Tags: hormones | bioidentical | womens health

Are Bioidentical Hormones Better?

Friday, 10 July 2015 04:52 PM Current | Bio | Archive

The use of bioidentical hormones (also called “natural hormone therapy”) dates back to the 1930s, when estrogen extracted from pregnant women was used to provide relief for menopause symptoms.

This practice was replaced years later when a synthetic form of estrogen was developed using urine from pregnant mares.

But risks identified in the Women’s Health Initiative study led people to search for an alternative. This is where bioidentical hormones came in.

The term “bioidentical” doesn’t have a precise medical definition, but generally, these hormones are compounds that have an exact chemical replica of those occurring naturally in humans.

Such compounds are not found in this form in nature, so these hormones (both estrogen and testosterone) are synthesized from a plant chemical extracted from yams and soy.

Although bioidentical hormones were originally used to treat women, the field has broadened to include men’s treatments.

Some forms of bioidentical hormones are made by drug companies and are FDA approved.

However, the types of bioidentical hormones that are usually discussed in the media fall under the scope of alternative medicine.

Generally, these preparations are manufactured in special pharmacies called compounding pharmacies, which are not FDA approved because they aren’t standardized.

Usually, a saliva test is used to identify hormone deficiencies, and retests are performed to adjust dosages.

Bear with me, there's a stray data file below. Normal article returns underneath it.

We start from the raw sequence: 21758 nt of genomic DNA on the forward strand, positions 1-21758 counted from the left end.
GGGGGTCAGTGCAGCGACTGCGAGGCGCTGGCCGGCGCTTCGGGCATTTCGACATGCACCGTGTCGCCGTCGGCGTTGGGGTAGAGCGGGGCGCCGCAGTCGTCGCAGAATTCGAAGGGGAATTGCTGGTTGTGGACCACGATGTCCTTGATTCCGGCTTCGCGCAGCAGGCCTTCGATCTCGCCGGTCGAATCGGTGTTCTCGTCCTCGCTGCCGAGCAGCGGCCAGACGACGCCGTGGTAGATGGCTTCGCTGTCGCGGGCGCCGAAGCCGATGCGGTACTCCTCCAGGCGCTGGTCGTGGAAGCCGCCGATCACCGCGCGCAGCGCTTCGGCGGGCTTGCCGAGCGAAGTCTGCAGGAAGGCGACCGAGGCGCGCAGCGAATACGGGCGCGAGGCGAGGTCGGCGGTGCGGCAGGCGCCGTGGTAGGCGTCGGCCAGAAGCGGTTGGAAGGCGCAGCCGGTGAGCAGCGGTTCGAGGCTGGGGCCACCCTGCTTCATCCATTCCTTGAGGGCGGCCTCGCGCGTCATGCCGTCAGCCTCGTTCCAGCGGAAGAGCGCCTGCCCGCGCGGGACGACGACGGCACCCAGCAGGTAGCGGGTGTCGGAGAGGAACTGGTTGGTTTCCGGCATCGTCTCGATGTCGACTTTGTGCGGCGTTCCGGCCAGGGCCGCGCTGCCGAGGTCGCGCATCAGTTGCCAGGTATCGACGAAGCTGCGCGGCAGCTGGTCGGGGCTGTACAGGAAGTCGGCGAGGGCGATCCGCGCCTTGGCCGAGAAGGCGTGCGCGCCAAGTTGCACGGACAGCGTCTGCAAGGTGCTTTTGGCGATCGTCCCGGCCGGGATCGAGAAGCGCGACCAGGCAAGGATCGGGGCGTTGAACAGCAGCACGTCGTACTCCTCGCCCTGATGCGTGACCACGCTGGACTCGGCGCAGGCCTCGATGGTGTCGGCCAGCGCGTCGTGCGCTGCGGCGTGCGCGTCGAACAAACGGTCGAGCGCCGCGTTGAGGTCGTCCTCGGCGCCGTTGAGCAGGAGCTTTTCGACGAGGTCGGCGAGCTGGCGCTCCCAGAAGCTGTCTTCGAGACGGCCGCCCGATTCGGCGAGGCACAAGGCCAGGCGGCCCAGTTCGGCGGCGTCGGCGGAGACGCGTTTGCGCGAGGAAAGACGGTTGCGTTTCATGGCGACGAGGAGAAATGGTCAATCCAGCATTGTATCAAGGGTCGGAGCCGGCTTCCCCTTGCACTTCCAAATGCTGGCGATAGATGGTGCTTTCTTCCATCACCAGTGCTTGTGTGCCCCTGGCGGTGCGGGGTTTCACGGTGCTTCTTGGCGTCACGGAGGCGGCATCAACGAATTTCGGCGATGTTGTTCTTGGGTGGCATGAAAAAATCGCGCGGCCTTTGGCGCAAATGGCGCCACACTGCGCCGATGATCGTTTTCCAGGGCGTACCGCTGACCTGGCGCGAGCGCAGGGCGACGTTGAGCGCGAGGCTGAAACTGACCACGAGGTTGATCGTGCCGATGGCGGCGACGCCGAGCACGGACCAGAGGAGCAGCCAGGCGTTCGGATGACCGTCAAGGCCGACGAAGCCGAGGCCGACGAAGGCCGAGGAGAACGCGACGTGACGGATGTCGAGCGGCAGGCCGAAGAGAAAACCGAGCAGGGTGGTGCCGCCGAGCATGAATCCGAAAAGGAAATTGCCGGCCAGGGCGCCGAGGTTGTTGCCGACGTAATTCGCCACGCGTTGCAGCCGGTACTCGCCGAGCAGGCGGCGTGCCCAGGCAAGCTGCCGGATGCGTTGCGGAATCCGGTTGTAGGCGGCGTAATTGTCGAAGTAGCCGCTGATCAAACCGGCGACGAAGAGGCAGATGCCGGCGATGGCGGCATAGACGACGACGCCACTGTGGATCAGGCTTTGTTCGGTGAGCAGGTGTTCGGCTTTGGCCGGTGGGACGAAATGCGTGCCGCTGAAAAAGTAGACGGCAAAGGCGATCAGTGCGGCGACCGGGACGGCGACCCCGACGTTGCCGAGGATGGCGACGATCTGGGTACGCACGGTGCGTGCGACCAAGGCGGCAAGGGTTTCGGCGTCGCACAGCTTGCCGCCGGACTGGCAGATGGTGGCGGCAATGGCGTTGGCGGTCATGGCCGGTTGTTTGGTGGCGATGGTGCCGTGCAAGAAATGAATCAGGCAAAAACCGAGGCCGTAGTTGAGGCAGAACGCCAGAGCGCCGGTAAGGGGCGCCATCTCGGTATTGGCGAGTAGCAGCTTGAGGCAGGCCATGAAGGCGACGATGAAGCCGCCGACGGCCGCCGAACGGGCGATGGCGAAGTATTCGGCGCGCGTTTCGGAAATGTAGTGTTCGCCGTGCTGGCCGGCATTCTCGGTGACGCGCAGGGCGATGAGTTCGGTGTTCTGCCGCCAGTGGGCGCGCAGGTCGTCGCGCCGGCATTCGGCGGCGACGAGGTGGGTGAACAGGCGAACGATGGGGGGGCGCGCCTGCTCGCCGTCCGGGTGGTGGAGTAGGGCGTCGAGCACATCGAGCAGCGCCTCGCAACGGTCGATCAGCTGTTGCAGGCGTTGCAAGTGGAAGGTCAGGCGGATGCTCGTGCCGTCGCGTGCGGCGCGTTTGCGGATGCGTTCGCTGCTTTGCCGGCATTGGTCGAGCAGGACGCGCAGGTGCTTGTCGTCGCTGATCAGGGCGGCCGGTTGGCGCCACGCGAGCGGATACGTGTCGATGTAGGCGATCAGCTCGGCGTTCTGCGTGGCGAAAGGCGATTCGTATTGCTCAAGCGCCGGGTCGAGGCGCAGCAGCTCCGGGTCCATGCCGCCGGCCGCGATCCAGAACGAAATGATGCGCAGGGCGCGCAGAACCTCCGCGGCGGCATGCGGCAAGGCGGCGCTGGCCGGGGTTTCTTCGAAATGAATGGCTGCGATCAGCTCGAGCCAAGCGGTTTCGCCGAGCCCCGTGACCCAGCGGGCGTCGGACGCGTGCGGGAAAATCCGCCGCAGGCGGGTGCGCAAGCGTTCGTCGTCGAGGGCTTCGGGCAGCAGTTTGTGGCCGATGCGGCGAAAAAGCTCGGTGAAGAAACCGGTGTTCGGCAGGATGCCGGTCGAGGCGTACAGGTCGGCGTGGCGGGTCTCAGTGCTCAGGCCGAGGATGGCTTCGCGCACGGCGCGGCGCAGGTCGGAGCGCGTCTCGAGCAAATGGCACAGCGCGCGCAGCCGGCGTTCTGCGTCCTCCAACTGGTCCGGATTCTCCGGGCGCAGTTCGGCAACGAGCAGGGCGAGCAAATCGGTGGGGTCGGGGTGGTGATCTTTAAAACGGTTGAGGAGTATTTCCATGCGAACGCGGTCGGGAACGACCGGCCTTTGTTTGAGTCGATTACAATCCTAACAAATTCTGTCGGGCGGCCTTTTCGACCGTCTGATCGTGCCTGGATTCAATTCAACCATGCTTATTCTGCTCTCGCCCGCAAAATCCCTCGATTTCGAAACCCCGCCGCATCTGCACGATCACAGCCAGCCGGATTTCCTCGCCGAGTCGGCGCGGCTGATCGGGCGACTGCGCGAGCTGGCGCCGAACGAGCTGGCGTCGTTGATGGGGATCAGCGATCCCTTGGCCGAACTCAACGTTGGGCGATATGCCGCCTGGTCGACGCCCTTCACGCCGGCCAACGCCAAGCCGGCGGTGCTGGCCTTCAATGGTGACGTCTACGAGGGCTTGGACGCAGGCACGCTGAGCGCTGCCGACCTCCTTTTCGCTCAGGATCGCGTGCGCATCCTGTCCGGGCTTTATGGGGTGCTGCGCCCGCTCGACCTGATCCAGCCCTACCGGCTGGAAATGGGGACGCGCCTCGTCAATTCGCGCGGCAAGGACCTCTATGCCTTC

For this reason, bioidentical hormones are marketed as being individualized, and therefore superior to the “one-size-fits-all” brands manufactured by drug companies.

But are bioidentical hormones actually better?

Here are some points to remember about them:

• Bioidentical hormones are not necessarily more “natural” than many conventional formulations.

• Although a saliva test can indicate hormone deficiencies, the amount of hormones in your body fluctuates throughout the day, so it often does not provide accurate information.

• Bioidentical hormones do not have the same history of clinical testing that conventional formulations do, so there is no credible scientific evidence to support claims that they are more safe or effective than conventional drugs.

Bioidentical hormones are also useful if you are allergic to any of the ingredients in the traditional drug medications.

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The use of bioidentical hormones dates back to the 1930s, when estrogen extracted from pregnant women was used to provide relief for menopause symptoms.
hormones, bioidentical, womens health
Friday, 10 July 2015 04:52 PM
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